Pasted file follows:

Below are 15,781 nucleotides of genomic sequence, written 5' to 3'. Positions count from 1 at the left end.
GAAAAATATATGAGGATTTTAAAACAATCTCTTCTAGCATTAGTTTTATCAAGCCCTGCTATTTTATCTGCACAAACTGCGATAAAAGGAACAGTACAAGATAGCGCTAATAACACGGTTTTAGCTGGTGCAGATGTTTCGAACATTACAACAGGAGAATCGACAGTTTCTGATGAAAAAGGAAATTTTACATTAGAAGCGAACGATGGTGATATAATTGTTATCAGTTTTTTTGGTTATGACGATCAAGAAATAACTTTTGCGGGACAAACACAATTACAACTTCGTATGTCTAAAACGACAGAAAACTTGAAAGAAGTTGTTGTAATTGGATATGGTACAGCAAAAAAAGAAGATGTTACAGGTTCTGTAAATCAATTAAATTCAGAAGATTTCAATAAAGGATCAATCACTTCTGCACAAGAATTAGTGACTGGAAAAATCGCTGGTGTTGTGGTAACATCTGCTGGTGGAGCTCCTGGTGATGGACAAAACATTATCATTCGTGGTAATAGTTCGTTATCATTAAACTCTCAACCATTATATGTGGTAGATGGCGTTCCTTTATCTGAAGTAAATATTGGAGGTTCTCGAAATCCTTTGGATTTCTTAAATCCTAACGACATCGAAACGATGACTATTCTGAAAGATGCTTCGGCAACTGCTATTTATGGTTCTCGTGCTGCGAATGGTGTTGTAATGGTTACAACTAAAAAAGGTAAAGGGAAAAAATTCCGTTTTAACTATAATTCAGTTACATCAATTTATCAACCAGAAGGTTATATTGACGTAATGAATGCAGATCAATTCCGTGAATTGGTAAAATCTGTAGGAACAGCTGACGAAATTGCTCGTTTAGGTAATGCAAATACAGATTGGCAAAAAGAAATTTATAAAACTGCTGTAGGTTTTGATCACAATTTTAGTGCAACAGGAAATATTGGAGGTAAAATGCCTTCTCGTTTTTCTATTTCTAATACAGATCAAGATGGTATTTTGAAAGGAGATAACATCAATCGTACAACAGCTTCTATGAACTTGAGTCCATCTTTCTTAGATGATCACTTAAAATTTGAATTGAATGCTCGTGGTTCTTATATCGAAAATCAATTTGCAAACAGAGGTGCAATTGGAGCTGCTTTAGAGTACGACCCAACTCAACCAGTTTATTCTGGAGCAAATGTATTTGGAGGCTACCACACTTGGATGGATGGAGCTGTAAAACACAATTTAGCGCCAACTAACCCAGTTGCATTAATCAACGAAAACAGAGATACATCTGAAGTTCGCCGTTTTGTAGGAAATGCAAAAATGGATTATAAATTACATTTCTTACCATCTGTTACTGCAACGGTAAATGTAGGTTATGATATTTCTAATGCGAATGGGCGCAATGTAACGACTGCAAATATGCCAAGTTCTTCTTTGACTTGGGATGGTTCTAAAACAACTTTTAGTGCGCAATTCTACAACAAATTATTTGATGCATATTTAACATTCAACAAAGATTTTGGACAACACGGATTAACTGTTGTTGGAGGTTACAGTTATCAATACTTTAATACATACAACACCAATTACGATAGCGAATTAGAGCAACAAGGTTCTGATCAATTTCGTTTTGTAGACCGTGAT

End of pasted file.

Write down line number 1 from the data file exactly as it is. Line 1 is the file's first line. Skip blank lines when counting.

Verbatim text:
Below are 15,781 nucleotides of genomic sequence, written 5' to 3'. Positions count from 1 at the left end.